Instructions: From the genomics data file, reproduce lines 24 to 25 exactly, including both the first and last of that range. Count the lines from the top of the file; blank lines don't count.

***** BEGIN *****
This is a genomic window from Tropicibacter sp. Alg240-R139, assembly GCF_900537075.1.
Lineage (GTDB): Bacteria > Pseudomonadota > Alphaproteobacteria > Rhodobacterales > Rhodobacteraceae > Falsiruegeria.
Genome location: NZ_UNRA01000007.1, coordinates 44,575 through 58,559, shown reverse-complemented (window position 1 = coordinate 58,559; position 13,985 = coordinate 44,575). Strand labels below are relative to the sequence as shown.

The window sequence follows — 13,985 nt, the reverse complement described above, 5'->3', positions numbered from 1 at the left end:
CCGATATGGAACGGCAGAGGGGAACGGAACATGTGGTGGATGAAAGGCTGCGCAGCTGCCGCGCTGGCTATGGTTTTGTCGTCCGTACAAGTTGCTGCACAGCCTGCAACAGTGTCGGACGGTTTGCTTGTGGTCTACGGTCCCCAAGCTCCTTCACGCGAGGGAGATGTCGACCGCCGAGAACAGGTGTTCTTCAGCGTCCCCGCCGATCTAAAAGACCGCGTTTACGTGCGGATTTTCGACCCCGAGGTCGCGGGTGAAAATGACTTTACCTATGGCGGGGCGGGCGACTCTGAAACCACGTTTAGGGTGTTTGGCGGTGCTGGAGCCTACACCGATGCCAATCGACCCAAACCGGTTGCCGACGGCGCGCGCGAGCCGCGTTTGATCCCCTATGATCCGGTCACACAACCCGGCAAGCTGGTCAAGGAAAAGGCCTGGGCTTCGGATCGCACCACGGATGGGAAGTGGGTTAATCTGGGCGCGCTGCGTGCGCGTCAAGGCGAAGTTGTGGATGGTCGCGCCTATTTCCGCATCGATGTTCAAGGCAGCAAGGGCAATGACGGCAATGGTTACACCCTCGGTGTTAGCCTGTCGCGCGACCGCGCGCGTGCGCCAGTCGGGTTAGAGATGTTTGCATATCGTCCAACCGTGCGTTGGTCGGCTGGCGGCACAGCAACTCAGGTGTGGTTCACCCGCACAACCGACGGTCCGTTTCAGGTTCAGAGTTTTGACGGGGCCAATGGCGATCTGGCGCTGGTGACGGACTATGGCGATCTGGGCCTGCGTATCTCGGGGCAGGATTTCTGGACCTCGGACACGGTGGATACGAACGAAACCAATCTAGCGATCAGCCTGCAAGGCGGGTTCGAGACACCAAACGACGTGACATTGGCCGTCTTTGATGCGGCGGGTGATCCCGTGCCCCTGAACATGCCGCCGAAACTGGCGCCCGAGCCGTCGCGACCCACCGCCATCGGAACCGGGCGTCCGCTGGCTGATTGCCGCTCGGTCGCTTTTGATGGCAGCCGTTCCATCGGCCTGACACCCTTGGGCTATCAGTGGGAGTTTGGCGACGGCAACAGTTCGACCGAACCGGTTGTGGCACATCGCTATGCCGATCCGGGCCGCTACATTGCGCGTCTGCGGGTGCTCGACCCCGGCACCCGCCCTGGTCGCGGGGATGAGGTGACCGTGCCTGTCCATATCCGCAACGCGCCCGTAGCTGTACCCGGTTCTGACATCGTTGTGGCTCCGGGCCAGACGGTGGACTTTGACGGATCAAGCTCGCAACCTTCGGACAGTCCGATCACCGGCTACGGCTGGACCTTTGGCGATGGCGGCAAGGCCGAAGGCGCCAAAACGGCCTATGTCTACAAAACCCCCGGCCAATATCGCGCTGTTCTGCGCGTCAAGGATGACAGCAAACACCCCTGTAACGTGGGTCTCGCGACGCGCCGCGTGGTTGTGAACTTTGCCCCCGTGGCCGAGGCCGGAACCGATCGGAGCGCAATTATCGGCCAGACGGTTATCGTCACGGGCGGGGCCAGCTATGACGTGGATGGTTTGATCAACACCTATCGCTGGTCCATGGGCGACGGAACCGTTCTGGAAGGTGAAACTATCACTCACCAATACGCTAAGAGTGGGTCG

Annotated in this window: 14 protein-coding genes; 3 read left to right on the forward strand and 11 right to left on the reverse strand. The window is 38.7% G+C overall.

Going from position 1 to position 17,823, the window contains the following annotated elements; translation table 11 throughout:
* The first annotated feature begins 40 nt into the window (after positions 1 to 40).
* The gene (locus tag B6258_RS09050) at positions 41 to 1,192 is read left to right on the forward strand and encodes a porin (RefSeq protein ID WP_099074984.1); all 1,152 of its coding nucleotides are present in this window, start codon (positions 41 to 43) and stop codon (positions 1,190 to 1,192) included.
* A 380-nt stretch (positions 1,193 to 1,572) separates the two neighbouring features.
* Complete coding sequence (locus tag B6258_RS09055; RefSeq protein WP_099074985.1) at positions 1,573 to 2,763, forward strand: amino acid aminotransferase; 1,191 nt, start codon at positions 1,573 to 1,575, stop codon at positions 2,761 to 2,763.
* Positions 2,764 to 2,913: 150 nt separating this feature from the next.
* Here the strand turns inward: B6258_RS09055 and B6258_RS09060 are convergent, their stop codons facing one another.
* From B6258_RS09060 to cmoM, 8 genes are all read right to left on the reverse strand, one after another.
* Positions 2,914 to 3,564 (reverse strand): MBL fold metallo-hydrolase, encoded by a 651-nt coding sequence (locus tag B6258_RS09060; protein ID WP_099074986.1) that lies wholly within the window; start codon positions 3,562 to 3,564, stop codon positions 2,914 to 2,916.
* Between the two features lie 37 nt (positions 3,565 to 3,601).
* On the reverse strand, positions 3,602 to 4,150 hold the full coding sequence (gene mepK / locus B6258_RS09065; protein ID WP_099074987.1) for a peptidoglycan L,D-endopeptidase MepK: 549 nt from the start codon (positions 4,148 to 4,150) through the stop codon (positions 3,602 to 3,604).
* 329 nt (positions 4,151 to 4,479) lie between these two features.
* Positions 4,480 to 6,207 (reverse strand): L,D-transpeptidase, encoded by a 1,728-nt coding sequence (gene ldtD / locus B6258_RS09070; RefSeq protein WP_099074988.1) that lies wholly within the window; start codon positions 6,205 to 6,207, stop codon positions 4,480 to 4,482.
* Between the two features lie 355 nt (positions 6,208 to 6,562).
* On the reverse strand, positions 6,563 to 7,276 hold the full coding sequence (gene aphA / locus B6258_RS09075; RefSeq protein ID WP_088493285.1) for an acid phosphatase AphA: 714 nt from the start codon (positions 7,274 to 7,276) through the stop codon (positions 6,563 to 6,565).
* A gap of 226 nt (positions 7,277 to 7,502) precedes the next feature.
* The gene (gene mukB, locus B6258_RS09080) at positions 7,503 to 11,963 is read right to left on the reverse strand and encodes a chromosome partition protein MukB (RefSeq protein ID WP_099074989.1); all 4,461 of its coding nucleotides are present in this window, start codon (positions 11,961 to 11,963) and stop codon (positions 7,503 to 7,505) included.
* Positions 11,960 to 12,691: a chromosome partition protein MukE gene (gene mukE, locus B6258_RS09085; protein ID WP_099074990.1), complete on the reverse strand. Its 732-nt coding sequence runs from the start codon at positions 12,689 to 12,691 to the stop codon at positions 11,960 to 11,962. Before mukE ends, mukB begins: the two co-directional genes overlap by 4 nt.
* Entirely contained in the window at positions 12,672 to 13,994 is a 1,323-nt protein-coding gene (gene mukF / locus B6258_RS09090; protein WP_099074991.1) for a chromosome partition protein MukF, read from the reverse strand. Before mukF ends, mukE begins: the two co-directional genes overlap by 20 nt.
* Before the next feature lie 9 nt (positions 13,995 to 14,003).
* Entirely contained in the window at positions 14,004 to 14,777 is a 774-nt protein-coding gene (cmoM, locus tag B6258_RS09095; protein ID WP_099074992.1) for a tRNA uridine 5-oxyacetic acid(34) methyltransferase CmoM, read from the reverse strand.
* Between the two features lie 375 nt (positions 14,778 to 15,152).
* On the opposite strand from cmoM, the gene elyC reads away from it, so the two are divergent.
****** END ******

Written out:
* Positions 11,960 to 12,691: a chromosome partition protein MukE gene (gene mukE, locus B6258_RS09085; protein ID WP_099074990.1), complete on the reverse strand. Its 732-nt coding sequence runs from the start codon at positions 12,689 to 12,691 to the stop codon at positions 11,960 to 11,962. Before mukE ends, mukB begins: the two co-directional genes overlap by 4 nt.
* Entirely contained in the window at positions 12,672 to 13,994 is a 1,323-nt protein-coding gene (gene mukF / locus B6258_RS09090; protein WP_099074991.1) for a chromosome partition protein MukF, read from the reverse strand. Before mukF ends, mukE begins: the two co-directional genes overlap by 20 nt.